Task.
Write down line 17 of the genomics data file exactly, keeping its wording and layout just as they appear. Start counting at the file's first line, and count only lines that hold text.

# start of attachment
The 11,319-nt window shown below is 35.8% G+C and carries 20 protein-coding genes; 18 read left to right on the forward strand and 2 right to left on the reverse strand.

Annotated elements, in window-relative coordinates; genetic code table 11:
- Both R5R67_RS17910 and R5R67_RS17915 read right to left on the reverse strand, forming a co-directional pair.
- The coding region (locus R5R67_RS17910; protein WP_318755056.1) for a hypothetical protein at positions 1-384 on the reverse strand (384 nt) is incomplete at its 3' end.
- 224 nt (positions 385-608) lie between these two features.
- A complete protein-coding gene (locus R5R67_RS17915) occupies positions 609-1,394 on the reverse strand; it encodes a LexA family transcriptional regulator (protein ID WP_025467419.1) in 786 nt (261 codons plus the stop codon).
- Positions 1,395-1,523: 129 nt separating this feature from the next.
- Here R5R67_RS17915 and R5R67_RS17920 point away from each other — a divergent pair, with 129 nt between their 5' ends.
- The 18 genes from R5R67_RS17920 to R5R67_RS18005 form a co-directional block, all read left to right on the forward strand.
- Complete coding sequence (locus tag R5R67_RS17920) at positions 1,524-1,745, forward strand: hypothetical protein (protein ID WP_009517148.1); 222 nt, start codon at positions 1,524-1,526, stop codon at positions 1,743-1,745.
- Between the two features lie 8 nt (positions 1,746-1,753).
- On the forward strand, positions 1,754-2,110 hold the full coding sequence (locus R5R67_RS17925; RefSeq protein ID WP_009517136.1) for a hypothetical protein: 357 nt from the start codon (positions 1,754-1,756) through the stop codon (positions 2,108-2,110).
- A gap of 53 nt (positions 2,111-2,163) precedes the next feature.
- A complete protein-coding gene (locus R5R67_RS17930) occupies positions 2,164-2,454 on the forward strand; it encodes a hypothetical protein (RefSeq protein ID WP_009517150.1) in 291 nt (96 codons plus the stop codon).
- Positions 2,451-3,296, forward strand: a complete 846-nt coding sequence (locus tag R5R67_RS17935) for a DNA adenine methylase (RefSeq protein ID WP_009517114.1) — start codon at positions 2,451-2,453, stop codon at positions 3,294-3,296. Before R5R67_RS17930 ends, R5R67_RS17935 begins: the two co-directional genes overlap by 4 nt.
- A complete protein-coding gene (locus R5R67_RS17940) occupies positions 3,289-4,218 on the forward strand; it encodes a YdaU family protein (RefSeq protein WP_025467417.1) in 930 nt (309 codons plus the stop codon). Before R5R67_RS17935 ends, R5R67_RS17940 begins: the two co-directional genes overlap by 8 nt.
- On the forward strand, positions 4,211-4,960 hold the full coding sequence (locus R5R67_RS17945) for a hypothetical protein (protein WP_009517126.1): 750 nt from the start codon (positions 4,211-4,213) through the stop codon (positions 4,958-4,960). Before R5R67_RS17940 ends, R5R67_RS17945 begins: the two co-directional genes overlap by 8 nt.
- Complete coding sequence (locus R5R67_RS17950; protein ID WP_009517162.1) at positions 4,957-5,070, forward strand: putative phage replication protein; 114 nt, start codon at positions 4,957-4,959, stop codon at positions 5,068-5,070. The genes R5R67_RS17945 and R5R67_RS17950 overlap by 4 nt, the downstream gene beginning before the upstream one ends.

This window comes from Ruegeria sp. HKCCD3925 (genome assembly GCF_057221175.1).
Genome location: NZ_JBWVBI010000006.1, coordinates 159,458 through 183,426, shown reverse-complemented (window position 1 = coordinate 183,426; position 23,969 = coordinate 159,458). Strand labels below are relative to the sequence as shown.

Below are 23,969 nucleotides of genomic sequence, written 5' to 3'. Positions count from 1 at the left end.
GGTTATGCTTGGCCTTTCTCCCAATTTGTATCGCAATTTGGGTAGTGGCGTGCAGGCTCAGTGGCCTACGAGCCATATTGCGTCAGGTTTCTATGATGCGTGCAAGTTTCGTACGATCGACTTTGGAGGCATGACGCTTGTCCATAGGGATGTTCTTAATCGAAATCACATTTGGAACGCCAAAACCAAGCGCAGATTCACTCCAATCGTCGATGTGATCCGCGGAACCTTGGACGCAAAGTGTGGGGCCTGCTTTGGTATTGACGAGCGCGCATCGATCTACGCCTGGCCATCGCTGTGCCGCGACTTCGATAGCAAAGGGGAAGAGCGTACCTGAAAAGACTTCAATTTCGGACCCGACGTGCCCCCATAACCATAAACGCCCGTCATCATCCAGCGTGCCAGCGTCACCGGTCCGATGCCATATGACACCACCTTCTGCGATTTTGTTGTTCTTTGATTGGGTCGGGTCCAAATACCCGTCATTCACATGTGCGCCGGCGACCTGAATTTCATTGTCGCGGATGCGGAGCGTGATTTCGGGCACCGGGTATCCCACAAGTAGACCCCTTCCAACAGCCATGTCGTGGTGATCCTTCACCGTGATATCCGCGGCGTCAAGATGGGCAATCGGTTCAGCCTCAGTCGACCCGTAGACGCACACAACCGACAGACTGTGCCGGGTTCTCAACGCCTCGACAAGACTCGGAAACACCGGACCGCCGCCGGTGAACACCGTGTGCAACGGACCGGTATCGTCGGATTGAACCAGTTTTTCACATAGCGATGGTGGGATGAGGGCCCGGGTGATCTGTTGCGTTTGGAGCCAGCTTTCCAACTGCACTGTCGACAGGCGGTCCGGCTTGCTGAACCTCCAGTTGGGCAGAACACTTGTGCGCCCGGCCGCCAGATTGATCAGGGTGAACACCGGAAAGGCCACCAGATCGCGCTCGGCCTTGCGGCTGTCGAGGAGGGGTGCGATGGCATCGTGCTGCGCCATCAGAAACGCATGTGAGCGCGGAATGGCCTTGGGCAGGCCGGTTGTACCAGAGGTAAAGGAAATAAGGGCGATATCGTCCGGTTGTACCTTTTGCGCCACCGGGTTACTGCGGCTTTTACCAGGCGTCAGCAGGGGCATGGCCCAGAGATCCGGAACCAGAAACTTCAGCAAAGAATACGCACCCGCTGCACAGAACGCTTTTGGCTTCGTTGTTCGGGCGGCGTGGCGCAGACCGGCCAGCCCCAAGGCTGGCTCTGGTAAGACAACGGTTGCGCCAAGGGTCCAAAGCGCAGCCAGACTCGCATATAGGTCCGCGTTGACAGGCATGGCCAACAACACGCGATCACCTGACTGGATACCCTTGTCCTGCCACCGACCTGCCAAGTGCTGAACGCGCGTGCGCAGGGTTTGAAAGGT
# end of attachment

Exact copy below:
- On the forward strand, positions 4,211-4,960 hold the full coding sequence (locus R5R67_RS17945) for a hypothetical protein (protein WP_009517126.1): 750 nt from the start codon (positions 4,211-4,213) through the stop codon (positions 4,958-4,960). Before R5R67_RS17940 ends, R5R67_RS17945 begins: the two co-directional genes overlap by 8 nt.